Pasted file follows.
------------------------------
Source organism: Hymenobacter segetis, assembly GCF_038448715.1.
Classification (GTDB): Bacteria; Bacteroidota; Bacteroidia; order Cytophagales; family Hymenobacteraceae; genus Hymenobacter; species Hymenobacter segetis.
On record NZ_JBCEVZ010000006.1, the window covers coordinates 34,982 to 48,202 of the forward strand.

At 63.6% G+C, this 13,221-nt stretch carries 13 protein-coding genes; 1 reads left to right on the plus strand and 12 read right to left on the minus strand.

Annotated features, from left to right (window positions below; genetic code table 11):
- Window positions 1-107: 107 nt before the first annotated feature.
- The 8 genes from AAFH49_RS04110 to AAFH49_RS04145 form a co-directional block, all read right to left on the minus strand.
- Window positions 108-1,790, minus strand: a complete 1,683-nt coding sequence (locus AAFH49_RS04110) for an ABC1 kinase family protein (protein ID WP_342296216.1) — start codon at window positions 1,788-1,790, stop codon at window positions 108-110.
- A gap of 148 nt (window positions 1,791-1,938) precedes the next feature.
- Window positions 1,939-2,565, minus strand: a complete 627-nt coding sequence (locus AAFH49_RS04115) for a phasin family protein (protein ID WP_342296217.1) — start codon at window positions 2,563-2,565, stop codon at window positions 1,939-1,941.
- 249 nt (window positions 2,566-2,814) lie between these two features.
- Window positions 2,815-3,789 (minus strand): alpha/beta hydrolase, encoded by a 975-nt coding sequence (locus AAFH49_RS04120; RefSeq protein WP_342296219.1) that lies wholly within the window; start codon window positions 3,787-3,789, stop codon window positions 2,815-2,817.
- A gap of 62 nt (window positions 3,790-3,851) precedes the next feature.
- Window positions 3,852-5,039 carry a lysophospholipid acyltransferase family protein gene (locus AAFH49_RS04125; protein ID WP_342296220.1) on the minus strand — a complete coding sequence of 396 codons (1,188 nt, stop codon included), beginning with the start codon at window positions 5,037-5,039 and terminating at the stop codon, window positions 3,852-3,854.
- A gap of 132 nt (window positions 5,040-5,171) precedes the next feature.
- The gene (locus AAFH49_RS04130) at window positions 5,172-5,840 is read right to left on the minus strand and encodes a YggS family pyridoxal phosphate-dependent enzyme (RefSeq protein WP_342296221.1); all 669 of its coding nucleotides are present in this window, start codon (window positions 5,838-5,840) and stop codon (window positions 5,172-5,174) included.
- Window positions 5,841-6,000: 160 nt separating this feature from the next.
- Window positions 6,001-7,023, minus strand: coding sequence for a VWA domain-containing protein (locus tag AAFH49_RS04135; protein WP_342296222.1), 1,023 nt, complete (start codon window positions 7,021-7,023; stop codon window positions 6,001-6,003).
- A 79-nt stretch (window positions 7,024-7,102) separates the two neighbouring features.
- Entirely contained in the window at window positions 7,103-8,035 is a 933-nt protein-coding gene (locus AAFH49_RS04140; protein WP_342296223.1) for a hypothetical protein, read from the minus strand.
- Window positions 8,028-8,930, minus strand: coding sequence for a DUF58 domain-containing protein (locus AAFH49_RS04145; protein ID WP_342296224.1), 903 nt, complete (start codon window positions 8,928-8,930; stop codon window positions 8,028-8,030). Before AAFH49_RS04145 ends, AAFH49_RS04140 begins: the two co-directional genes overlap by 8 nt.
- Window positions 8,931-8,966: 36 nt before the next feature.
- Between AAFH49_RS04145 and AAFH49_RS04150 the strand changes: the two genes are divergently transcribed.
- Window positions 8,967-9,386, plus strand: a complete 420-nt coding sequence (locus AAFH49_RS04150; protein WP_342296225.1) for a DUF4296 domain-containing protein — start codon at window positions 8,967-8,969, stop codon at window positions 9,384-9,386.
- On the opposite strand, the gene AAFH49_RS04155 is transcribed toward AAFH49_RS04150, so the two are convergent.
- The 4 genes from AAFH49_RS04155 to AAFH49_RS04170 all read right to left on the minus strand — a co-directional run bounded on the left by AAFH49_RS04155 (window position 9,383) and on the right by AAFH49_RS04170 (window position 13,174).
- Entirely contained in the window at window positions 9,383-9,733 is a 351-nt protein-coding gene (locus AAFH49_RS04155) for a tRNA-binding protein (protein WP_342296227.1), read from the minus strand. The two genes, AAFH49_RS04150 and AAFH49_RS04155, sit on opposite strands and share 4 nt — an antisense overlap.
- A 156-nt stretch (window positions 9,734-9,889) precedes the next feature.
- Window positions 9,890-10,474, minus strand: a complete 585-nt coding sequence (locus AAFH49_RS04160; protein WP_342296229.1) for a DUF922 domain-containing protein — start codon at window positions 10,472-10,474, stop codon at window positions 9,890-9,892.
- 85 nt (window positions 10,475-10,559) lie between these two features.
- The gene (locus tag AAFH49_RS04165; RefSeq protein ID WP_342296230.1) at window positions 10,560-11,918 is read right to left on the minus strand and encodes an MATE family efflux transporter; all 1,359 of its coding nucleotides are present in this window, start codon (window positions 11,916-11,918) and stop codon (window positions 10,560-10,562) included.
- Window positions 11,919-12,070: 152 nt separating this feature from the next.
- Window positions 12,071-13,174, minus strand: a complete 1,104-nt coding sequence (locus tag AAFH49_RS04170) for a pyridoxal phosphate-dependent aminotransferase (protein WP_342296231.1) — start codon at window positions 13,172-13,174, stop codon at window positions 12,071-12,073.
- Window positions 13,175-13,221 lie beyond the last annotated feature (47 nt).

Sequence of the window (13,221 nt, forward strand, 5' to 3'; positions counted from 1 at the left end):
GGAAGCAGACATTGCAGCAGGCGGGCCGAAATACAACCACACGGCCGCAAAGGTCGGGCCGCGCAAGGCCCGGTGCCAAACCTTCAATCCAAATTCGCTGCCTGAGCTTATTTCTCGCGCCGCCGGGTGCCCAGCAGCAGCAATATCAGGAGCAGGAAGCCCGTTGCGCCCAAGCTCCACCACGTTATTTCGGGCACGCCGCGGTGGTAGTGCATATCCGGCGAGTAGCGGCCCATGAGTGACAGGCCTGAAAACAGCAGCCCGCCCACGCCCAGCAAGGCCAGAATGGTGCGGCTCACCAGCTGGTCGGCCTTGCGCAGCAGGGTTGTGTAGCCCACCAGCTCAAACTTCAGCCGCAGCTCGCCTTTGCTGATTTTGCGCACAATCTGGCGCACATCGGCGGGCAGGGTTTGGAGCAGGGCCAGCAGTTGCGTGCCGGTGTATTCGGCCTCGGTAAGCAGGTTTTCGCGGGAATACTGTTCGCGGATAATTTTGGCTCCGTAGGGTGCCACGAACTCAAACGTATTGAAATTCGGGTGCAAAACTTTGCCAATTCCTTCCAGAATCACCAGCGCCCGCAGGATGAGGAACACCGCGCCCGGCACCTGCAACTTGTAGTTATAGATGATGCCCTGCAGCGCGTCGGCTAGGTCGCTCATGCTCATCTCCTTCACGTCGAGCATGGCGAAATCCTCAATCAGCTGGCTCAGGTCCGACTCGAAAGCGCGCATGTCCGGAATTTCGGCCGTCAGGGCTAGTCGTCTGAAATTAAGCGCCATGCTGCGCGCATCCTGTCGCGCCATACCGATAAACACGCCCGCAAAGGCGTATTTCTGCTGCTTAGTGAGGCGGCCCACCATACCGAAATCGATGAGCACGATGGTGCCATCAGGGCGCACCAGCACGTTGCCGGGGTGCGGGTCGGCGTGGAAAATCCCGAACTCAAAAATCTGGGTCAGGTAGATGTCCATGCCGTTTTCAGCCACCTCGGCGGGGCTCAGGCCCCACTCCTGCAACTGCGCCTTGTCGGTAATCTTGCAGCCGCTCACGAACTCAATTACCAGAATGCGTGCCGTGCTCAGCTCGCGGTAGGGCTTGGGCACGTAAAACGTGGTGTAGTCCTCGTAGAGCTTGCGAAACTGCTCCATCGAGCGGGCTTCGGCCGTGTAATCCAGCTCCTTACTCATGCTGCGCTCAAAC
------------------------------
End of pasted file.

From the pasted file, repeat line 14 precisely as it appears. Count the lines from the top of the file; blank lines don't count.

- Window positions 3,852-5,039 carry a lysophospholipid acyltransferase family protein gene (locus AAFH49_RS04125; protein ID WP_342296220.1) on the minus strand — a complete coding sequence of 396 codons (1,188 nt, stop codon included), beginning with the start codon at window positions 5,037-5,039 and terminating at the stop codon, window positions 3,852-3,854.